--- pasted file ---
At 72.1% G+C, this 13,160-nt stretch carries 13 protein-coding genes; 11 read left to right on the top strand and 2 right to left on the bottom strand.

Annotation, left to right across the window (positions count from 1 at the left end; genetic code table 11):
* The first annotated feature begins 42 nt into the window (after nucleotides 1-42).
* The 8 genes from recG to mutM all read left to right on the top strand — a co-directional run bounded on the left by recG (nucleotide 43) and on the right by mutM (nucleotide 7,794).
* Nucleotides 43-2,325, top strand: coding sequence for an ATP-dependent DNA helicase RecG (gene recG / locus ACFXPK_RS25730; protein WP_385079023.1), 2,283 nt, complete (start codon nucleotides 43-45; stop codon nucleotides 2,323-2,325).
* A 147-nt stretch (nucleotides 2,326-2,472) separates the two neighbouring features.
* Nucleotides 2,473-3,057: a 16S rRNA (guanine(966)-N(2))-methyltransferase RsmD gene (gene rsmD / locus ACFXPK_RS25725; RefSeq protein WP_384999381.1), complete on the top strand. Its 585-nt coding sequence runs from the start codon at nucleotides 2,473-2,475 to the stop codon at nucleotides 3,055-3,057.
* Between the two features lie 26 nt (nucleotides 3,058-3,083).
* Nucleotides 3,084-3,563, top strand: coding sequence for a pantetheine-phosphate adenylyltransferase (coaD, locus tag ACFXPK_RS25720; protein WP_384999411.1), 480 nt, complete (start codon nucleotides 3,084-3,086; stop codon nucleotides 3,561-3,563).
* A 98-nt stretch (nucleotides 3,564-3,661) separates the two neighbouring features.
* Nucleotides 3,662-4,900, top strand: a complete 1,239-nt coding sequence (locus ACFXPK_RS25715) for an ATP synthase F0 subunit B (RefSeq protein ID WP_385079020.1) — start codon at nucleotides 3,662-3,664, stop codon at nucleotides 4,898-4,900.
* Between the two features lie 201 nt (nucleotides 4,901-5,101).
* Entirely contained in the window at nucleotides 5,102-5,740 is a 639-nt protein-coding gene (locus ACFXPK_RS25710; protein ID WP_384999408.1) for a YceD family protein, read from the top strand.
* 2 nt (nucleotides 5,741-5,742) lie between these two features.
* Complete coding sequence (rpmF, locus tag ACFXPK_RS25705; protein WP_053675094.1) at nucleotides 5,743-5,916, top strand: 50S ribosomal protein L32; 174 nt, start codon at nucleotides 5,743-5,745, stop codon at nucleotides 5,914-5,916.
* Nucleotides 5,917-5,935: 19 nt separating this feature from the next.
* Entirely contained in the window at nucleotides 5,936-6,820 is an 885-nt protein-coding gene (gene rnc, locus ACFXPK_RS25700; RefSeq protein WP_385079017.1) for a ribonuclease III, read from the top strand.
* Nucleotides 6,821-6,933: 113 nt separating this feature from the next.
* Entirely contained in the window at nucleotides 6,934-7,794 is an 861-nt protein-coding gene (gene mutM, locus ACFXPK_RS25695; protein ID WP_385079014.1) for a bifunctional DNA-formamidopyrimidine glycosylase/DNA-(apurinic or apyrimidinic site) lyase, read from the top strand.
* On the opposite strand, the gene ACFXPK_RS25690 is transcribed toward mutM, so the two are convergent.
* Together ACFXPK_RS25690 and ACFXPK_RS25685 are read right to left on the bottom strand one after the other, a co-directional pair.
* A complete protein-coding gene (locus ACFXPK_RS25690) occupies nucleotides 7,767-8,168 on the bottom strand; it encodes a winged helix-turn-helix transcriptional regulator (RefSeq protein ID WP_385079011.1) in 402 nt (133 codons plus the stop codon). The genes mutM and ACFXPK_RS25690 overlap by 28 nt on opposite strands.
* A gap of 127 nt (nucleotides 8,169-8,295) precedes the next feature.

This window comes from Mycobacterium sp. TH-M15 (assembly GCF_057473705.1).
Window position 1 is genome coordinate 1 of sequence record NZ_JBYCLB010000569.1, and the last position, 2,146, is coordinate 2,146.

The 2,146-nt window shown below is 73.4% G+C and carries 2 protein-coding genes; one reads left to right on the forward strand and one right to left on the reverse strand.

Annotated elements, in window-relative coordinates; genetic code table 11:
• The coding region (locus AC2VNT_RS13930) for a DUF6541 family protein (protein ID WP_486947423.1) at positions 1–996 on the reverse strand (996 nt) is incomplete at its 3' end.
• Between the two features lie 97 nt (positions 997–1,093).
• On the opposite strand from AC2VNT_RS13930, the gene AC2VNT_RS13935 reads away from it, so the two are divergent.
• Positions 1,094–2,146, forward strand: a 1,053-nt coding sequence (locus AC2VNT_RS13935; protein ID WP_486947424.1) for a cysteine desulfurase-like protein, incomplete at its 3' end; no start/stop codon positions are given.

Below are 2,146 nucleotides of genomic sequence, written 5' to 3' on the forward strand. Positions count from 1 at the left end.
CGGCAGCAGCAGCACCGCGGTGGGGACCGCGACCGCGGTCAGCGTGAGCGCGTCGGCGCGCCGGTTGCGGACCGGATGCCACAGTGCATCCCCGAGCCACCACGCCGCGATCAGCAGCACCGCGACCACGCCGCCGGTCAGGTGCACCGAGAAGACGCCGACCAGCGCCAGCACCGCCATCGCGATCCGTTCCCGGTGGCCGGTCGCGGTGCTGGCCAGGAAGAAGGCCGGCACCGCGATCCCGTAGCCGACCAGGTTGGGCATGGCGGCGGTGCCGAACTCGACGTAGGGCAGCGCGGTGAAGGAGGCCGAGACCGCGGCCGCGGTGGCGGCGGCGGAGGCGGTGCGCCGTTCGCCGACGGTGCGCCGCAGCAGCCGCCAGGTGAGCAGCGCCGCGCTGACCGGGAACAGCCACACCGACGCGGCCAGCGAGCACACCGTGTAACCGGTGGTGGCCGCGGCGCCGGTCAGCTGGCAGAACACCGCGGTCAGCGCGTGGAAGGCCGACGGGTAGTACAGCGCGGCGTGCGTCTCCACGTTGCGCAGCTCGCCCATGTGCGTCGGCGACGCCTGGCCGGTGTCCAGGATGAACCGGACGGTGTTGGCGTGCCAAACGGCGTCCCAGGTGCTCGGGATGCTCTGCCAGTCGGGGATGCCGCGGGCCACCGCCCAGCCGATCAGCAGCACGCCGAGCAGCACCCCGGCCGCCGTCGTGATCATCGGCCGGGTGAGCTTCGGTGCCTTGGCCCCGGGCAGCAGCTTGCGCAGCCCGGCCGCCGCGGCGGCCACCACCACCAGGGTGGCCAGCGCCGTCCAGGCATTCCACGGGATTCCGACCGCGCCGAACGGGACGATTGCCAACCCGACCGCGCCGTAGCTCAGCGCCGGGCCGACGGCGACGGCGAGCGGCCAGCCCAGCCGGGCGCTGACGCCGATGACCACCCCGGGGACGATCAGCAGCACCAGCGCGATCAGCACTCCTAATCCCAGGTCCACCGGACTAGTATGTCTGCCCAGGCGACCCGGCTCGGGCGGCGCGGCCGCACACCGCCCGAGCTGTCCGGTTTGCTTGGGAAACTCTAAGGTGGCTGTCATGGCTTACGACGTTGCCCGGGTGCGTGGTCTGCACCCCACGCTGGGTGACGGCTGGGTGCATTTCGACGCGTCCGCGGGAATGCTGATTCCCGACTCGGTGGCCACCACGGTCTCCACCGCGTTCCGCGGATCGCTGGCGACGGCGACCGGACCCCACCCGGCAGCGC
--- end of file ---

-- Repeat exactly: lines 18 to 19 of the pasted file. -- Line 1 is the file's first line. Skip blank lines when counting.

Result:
* Nucleotides 6,821-6,933: 113 nt separating this feature from the next.
* Entirely contained in the window at nucleotides 6,934-7,794 is an 861-nt protein-coding gene (gene mutM, locus ACFXPK_RS25695; protein ID WP_385079014.1) for a bifunctional DNA-formamidopyrimidine glycosylase/DNA-(apurinic or apyrimidinic site) lyase, read from the top strand.